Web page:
Students share stories of determination and success at graduation - February 23, 2011
Record Number: 7213
Displayed from: Feb 23, 2011 , until: Mar 31, 2011
A working mother who only knew one word of English – hamburger – when she came to the U.S., a refugee from the Congo, a man who returned to school after forty years and a young father who found he couldn't pursue his dreams without his education will share their stories of determination and success during the Continuing Education Commencement Event at 7 p.m. Wednesday, March 2, at North Side High School. The four speakers are among the nearly 250 graduates who completed the continuing education program at Anthis Career Center or satellite sites between January and December 2010. Students will receive a GED or high school diploma during the ceremony at North Side. The Literacy Alliance will host a reception prior to the ceremony from 6:15-6:45 p.m. The Adult and Continuing Education program at Anthis Career Center serves adult students of all ages, many of whom have endured educational and personal struggles on their road to graduation. Among those speaking at the ceremony are: • Ed Burgo left school as a teenager after attempting 10th grade three times. At the time, he knew he could leave school and get a job, but after being laid off a year ago, he found it was no longer so easy to get a job without a high school diploma. He went back to school to earn his GED and now is in a management training program. • Rocio De Lira is a working mother of three. She started at Anthis Career Center by taking English language classes before moving on to GED classes. Going to school while working was a challenge, but it paid off. She now inspects the products her company manufactures. • Adam Logsdon admits he didn't push himself very hard when he was in high school. After working in bars and restaurants to make ends meet, he decided he needed to do something more with his life. After earning his GED, he plans to attend Ivy Tech or IPFW with the hope of opening his own music studio some day. • Maguy Mikobi came to Fort Wayne as a refugee from the Congo. She began taking English language classes at Anthis and advanced into the GED classes. After a couple of years, she was ready to take the test. Now, she plans to attend IPFW. While she is undecided about her career path, she is considering studying business.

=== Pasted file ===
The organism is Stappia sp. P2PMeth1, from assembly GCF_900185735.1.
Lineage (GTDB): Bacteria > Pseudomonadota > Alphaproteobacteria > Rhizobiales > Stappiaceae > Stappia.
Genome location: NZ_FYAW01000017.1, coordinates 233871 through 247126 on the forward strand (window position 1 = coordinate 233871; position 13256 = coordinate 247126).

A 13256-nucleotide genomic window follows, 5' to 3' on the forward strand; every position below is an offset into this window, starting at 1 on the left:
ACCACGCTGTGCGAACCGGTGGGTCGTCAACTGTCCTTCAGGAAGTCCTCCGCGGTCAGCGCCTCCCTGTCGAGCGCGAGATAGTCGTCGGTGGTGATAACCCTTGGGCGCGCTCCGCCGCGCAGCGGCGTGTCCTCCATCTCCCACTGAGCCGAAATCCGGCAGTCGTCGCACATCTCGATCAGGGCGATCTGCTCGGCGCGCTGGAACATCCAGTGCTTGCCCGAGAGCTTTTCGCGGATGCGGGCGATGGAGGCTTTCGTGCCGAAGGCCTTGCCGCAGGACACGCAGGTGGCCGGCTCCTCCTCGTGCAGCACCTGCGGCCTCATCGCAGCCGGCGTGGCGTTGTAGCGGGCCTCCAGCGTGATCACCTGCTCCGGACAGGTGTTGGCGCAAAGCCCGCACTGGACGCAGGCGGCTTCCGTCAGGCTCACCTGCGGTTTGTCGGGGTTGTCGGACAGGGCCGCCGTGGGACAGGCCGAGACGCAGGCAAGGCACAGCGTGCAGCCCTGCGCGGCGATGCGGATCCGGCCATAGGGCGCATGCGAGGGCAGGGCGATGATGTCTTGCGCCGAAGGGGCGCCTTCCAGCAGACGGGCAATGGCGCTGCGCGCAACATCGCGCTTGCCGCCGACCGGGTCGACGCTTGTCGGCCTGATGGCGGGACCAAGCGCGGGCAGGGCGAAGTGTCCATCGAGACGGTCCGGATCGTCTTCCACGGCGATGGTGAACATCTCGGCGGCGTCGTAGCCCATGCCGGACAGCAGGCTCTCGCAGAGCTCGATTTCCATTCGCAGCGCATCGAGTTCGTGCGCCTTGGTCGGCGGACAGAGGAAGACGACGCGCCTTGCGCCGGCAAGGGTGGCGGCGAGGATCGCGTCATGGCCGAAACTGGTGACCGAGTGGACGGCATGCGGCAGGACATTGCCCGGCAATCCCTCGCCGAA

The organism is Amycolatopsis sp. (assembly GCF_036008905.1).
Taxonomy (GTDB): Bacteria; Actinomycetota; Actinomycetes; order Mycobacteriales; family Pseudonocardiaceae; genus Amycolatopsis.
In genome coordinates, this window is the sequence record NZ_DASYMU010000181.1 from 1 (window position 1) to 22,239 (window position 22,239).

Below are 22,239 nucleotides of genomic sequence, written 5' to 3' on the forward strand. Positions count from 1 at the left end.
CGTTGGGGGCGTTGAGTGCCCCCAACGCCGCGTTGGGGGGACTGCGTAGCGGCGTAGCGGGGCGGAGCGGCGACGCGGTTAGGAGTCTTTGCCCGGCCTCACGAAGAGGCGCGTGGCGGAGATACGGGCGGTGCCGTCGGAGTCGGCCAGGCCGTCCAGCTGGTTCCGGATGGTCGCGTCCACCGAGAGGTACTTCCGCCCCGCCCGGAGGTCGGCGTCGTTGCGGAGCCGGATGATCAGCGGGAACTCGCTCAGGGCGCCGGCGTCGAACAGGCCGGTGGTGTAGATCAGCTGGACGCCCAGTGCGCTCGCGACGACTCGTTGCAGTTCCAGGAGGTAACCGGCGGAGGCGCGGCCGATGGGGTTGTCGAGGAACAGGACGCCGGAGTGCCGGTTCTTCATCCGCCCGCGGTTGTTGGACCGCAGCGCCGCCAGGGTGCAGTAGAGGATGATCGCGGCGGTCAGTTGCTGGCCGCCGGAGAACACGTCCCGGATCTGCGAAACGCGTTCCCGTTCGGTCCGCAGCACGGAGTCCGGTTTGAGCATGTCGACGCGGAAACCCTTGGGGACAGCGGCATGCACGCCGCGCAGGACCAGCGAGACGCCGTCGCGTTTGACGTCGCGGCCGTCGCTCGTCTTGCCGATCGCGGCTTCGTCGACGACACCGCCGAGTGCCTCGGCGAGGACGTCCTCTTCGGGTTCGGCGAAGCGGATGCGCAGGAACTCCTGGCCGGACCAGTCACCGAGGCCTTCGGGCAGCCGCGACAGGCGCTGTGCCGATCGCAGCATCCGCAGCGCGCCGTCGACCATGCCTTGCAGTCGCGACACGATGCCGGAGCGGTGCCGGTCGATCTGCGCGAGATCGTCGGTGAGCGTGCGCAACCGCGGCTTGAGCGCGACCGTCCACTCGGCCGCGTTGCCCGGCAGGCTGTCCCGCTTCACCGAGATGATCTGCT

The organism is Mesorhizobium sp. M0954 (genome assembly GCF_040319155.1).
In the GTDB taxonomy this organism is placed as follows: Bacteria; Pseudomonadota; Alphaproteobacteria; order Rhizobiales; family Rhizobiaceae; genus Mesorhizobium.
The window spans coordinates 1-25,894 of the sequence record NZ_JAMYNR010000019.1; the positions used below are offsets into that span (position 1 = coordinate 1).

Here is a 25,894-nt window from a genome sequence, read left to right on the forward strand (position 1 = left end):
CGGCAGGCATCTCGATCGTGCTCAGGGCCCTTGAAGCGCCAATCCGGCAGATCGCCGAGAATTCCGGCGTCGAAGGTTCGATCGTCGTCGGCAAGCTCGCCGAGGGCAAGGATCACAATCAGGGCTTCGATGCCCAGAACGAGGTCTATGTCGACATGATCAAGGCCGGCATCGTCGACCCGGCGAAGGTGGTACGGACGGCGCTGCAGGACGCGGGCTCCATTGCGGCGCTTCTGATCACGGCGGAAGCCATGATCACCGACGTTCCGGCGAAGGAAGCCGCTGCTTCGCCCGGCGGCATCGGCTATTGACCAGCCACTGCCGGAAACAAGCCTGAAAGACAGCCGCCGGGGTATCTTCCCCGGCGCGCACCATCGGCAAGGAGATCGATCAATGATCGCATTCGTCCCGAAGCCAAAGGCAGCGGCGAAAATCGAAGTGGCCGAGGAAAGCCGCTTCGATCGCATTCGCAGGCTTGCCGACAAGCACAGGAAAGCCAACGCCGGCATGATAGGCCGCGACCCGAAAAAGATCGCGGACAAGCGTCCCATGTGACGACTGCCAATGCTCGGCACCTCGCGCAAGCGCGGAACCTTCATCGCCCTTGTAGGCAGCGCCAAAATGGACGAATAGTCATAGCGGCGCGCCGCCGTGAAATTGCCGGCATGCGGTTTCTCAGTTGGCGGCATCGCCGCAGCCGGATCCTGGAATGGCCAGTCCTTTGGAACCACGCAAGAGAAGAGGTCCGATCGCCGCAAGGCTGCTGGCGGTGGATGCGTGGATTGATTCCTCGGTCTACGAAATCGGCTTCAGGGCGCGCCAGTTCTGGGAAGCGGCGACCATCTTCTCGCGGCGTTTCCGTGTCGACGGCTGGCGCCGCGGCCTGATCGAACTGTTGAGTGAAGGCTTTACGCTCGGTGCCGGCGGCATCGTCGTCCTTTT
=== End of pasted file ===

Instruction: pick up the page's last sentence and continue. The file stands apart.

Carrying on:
With nearly 30,000 students, Fort Wayne Community Schools is one of the largest school districts in Indiana. FWCS proudly allows families to choose any of its 50 schools through its successful school-choice program creating diversity in each school, including some with more than 75 languages spoken. FWCS offers seven magnet schools focusing on areas such as science and math, communication, fine arts or Montessori at the elementary and middle school level. In high school, students can choose from the prestigious International Baccalaureate program, Project Lead the Way or New Tech Academy as well as other rigorous academic and specialty training programs.